An international team of researchers discovered the previously unknown type of basalt after drilling through the Pacific Ocean floor.
Basalt is a fine volcanic rock formed from rapid cooling of low viscosity lava rich in magnesium and iron (mafic lava). Magma mafic – so – called lava before it erupts on the surface – is formed by the partial melting of olivine (magnesium-iron-silicate) rocks found in the Earth’s upper surface. Basalt is home to more than 90% of volcanic rock, including large parts of the oceanic crust or volcanic islands such as Hawai’i and Iceland.
Basalt rocks often look similar, but by analyzing their chemical differences geologists can study how rocks melt and form magma inside. of the Earth. The team describes a new type of basalt formed during large and extremely hot volcanic eruptions.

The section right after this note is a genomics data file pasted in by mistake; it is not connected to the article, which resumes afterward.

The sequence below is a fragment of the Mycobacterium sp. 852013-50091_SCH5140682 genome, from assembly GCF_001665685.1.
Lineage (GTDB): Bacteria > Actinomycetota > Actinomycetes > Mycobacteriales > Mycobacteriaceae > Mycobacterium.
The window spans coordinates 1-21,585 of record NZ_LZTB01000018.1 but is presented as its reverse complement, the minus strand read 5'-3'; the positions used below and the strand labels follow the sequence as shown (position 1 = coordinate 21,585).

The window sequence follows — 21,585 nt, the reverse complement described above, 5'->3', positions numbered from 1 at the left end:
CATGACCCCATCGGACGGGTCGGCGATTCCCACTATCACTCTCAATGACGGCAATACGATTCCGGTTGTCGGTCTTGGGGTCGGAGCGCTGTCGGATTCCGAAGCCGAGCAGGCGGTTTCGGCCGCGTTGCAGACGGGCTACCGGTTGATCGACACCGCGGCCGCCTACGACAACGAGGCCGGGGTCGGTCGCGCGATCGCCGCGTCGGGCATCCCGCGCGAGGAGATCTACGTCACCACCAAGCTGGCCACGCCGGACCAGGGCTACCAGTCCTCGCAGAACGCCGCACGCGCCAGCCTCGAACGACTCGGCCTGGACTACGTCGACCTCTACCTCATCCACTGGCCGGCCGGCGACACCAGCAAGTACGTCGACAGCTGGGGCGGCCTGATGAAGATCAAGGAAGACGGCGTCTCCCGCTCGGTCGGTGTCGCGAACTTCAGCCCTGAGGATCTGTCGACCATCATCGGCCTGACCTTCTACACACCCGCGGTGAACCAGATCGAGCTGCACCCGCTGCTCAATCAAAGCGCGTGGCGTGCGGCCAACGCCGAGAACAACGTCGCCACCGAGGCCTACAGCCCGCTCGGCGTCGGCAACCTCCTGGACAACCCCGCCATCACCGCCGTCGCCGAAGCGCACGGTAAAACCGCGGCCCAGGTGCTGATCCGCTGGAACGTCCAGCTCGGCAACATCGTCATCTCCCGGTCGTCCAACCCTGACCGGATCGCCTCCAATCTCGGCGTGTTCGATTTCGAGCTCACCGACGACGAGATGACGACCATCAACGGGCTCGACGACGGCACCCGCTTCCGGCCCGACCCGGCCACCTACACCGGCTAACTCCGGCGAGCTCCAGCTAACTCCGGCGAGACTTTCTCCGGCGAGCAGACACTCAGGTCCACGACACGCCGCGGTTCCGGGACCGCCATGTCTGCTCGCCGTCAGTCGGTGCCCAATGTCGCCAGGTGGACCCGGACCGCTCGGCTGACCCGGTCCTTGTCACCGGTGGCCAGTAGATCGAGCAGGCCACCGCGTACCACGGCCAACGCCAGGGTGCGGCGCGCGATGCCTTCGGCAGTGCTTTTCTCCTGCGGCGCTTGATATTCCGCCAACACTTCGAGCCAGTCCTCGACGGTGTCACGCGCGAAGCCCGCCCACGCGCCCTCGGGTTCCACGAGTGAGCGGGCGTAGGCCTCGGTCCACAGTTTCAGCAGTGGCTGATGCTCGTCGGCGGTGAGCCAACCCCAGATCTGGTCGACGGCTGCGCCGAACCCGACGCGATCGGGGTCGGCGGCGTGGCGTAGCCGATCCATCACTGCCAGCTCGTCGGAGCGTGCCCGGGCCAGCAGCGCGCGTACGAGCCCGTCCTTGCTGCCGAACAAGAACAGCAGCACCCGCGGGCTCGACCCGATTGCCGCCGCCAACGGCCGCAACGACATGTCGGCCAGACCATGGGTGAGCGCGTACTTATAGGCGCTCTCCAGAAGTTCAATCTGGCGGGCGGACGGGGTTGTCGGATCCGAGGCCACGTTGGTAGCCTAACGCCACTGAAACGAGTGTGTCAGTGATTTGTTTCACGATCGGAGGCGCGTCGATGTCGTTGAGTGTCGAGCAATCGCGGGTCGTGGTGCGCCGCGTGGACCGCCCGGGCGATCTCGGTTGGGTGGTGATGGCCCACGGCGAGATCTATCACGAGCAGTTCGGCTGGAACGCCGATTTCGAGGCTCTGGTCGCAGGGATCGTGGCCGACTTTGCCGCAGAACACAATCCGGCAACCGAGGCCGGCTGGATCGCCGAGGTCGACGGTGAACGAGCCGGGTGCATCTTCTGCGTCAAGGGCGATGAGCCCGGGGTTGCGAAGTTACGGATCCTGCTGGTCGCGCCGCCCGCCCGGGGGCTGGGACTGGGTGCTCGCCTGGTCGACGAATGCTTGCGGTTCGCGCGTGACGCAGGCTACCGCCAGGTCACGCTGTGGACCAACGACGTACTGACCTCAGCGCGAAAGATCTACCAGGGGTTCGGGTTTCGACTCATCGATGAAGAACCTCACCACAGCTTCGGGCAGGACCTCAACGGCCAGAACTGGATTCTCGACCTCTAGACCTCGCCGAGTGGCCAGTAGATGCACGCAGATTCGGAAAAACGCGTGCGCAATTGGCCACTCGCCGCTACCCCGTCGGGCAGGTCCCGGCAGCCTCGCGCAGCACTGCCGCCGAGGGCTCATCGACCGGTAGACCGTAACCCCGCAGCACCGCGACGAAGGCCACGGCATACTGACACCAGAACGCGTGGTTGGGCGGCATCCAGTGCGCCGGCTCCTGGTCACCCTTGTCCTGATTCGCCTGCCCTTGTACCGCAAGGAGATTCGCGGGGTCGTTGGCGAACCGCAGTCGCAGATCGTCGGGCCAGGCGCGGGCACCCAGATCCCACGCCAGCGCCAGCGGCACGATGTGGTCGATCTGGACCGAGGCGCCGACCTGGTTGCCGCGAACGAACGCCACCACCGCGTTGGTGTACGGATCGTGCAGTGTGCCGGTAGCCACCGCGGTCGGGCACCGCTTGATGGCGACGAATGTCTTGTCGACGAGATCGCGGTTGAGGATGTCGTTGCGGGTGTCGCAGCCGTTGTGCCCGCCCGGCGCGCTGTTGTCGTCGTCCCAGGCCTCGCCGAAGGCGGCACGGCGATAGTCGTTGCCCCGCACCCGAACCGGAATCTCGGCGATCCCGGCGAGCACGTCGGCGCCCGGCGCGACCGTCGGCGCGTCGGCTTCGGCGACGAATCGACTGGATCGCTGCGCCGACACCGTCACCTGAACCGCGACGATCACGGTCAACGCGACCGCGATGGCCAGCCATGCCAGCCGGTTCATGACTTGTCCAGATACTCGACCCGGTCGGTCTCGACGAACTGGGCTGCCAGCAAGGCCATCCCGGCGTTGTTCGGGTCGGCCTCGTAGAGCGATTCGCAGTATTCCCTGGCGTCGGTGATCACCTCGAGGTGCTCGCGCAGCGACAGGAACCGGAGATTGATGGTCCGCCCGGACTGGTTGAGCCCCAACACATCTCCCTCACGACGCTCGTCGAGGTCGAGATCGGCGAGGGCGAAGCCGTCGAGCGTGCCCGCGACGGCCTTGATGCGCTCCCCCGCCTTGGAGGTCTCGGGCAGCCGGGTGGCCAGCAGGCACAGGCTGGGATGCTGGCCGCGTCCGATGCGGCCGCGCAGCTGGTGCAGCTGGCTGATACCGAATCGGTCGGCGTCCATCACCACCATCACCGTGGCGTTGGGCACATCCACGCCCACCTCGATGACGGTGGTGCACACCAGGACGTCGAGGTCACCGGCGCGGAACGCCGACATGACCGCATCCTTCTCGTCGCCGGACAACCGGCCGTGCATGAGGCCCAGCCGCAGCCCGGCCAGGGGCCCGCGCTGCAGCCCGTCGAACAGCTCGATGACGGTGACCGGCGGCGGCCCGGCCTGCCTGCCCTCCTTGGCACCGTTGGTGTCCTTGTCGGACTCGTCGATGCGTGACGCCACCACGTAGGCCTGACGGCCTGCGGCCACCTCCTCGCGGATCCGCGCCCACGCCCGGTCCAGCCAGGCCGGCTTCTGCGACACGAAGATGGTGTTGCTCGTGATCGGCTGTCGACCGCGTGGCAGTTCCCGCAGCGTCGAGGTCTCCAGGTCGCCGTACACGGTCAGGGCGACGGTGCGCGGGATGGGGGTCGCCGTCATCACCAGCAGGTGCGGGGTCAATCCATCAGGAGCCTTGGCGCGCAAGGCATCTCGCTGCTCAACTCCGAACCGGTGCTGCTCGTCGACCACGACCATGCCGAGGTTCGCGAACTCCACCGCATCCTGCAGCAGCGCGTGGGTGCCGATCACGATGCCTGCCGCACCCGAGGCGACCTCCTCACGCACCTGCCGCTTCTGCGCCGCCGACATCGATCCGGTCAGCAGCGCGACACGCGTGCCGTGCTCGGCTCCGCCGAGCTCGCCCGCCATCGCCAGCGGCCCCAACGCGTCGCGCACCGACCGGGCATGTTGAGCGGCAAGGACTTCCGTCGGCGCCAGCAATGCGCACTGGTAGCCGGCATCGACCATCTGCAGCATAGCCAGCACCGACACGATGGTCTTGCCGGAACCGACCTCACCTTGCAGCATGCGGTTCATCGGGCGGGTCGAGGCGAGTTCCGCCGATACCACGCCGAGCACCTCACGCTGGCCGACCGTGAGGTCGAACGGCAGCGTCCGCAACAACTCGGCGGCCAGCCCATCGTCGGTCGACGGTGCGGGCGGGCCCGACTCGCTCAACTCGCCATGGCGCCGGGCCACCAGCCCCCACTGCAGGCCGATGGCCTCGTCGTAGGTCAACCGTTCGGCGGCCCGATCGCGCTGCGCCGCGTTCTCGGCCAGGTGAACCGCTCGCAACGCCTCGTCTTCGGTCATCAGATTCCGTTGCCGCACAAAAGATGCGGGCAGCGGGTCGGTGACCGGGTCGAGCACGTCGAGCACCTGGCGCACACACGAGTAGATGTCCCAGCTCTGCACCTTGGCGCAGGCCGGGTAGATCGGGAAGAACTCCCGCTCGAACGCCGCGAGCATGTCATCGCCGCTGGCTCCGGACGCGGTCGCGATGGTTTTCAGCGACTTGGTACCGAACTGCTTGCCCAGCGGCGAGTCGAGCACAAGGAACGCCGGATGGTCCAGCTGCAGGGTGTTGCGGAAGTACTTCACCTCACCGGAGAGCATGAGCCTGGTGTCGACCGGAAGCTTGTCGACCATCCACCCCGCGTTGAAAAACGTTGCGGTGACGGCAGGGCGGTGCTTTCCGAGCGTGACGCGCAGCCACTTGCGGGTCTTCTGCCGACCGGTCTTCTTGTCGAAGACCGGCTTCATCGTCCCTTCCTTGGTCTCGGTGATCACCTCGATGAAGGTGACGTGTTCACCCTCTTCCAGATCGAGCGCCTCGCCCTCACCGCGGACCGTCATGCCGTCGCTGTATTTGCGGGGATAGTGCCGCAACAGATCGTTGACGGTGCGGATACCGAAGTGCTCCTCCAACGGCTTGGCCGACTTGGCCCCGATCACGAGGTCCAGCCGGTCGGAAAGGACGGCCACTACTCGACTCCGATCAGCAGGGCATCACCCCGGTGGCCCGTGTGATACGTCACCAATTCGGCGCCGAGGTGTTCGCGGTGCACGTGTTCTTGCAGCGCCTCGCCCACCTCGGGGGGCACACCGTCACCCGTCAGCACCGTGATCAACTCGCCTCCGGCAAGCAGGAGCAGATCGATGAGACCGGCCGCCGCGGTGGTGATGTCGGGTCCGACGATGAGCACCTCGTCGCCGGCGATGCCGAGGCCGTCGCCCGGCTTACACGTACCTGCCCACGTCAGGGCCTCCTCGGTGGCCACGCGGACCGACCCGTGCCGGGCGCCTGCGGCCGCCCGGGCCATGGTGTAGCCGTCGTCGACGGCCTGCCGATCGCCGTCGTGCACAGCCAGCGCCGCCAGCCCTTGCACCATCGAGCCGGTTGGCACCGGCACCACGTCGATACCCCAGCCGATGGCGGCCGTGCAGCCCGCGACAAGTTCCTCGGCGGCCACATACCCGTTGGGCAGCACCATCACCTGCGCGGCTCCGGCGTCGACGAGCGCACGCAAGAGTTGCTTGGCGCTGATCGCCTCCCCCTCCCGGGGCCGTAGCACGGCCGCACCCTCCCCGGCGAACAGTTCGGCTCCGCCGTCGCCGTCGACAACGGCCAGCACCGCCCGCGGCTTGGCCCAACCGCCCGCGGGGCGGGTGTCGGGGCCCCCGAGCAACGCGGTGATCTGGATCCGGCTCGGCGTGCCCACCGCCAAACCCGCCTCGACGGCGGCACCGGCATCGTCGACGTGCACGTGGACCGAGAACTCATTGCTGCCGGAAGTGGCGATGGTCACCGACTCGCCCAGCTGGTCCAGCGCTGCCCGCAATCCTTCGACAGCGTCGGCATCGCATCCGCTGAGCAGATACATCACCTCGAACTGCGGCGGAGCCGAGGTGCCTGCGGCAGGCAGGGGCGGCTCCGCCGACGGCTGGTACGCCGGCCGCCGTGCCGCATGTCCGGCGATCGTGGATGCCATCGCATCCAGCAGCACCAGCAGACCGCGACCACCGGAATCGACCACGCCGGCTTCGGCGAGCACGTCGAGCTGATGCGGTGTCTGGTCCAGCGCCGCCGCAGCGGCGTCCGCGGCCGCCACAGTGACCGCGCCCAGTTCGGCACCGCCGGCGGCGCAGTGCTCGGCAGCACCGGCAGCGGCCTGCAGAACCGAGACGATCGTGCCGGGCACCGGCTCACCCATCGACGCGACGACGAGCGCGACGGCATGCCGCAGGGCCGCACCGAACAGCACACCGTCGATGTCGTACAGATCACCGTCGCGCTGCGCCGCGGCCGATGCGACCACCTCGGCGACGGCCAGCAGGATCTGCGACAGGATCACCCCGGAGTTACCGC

The study’s co-author, Dr Ivan Savov, explains the findings: “The rocks we recovered are completely different from rocks of this type we are already familiar with. , they could be as different from the Earth ‘s ground basalts as the Earth’ s basalts to the Moon ‘s basalts. “
The recently discovered basalt differs from known rocks both in chemical and mineral production.
Its existence was previously unknown as new examples were not created in millions of years. As a result, the new type of basalt lay buried deep under sediment at the bottom of the ocean.
To find the new rock, the search team, aboard the JOIDES Search Vessel (RV), sank their drilling rig 4 miles (or 6 km) down to the ocean floor in the Amami Sankaku Basin in the Sea of Japan. . They would then drill another 1.2 miles (1.5 km) into the ocean floor, producing samples that have never been studied by scientists.